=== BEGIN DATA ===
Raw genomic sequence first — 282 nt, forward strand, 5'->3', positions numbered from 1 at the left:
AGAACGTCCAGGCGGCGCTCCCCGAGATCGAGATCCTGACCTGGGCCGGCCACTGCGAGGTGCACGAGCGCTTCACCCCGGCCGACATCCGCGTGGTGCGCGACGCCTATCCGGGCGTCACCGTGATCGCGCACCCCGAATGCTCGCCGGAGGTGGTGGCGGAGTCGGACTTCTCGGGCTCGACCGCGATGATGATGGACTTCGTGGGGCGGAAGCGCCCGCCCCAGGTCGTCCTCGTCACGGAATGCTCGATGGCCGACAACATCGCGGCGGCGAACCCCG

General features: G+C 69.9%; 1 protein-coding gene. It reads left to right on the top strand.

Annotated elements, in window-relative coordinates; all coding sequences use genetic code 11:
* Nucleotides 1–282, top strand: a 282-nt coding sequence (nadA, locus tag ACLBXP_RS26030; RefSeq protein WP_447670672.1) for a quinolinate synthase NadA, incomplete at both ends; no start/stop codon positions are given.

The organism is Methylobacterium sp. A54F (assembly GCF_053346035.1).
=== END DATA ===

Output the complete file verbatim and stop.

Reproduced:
Raw genomic sequence first — 282 nt, forward strand, 5'->3', positions numbered from 1 at the left:
AGAACGTCCAGGCGGCGCTCCCCGAGATCGAGATCCTGACCTGGGCCGGCCACTGCGAGGTGCACGAGCGCTTCACCCCGGCCGACATCCGCGTGGTGCGCGACGCCTATCCGGGCGTCACCGTGATCGCGCACCCCGAATGCTCGCCGGAGGTGGTGGCGGAGTCGGACTTCTCGGGCTCGACCGCGATGATGATGGACTTCGTGGGGCGGAAGCGCCCGCCCCAGGTCGTCCTCGTCACGGAATGCTCGATGGCCGACAACATCGCGGCGGCGAACCCCG

General features: G+C 69.9%; 1 protein-coding gene. It reads left to right on the top strand.

Annotated elements, in window-relative coordinates; all coding sequences use genetic code 11:
* Nucleotides 1–282, top strand: a 282-nt coding sequence (nadA, locus tag ACLBXP_RS26030; RefSeq protein WP_447670672.1) for a quinolinate synthase NadA, incomplete at both ends; no start/stop codon positions are given.

The organism is Methylobacterium sp. A54F (assembly GCF_053346035.1).